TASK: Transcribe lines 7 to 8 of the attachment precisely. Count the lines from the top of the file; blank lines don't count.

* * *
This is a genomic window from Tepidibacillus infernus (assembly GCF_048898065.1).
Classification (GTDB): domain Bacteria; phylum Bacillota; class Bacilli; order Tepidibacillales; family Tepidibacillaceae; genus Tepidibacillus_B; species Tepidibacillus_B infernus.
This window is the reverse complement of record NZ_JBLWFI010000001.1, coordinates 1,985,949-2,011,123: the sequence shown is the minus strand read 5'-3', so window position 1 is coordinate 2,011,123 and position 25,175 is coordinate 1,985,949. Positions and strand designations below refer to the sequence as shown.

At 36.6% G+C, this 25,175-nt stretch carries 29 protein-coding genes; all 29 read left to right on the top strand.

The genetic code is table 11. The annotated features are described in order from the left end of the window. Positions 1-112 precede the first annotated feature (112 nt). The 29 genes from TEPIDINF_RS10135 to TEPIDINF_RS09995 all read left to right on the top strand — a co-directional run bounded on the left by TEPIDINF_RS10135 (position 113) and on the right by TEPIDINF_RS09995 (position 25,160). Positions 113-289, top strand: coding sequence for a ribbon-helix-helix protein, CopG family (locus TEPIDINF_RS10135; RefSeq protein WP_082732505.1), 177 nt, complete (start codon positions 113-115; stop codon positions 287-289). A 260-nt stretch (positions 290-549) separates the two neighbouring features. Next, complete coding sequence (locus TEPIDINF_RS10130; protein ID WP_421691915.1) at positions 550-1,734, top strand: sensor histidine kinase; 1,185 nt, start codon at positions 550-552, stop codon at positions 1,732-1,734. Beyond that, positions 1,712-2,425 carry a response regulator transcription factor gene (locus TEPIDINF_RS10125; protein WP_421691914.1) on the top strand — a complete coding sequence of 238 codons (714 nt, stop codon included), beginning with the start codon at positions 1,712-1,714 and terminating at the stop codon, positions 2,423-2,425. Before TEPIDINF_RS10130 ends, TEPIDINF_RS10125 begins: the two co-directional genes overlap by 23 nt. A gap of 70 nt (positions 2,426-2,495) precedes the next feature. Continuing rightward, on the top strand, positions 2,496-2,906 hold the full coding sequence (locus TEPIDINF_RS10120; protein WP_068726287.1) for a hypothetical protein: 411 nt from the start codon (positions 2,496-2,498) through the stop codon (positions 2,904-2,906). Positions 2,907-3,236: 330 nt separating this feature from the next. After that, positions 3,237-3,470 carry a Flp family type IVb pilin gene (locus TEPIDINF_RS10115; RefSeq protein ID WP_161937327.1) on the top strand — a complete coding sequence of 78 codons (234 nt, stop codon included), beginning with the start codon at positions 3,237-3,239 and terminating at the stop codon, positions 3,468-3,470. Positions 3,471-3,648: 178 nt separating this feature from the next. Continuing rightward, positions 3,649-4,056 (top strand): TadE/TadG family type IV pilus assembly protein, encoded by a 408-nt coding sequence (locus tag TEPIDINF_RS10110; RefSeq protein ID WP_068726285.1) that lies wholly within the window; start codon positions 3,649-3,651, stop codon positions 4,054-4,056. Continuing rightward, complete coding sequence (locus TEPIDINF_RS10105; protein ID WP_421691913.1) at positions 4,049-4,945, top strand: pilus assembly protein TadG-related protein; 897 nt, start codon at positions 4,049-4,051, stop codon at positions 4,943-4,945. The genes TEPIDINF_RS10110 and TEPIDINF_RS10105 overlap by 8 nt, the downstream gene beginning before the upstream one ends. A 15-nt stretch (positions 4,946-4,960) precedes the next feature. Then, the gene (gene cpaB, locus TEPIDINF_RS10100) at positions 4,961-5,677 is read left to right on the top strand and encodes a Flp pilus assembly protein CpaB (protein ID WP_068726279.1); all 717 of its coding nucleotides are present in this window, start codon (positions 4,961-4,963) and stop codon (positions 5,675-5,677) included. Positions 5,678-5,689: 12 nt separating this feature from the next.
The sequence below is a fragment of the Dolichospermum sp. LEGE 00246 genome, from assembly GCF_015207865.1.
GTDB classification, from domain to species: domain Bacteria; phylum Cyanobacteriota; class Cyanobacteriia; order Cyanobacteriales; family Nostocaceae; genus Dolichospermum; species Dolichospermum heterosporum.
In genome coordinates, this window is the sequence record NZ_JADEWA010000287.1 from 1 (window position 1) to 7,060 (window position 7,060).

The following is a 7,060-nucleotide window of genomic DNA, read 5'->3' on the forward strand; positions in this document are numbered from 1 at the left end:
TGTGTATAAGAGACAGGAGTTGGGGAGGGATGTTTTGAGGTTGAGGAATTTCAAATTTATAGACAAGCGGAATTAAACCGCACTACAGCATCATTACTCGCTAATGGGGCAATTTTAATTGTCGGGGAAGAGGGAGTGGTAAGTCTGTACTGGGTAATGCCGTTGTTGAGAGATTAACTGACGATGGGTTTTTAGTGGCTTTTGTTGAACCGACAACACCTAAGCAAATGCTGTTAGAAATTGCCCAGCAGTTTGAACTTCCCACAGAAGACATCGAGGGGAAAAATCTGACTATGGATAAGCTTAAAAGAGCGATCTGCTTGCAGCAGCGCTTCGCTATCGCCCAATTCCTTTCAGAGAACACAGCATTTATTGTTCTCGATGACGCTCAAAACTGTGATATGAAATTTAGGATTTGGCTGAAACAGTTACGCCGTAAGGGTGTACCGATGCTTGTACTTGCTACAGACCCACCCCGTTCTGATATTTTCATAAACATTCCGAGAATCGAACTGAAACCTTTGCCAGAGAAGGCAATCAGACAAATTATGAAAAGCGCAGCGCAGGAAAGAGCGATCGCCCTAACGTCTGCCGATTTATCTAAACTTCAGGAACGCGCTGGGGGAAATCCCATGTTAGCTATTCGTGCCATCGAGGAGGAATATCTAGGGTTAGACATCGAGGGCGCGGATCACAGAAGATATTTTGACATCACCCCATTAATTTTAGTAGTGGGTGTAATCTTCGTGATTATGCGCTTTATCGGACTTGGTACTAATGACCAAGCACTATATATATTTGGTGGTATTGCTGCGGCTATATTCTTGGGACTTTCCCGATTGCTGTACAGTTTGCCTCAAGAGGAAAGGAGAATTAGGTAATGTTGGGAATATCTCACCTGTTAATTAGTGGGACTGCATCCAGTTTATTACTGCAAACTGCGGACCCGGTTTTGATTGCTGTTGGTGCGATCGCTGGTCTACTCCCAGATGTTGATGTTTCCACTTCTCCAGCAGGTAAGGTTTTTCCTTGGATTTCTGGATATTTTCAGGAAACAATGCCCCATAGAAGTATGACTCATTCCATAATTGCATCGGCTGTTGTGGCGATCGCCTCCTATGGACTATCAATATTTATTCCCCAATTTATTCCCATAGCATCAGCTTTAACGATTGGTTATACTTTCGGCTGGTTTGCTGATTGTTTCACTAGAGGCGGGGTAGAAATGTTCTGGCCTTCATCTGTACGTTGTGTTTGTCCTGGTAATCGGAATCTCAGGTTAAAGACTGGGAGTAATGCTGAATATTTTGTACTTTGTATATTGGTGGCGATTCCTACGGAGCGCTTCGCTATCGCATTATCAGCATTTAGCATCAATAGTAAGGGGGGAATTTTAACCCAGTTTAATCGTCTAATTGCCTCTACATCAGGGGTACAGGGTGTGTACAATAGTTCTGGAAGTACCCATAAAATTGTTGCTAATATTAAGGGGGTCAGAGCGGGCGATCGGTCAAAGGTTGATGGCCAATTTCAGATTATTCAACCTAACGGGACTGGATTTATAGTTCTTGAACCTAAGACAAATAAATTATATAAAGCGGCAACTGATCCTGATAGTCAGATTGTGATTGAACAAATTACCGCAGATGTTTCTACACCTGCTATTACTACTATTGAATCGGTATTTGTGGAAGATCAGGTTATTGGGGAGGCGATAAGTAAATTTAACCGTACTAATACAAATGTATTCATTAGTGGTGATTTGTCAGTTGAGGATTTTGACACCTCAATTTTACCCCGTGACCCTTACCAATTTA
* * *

GTDB classification, from domain to species: domain Bacteria; phylum Cyanobacteriota; class Cyanobacteriia; order Cyanobacteriales; family Nostocaceae; genus Dolichospermum; species Dolichospermum heterosporum.
In genome coordinates, this window is the sequence record NZ_JADEWA010000287.1 from 1 (window position 1) to 7,060 (window position 7,060).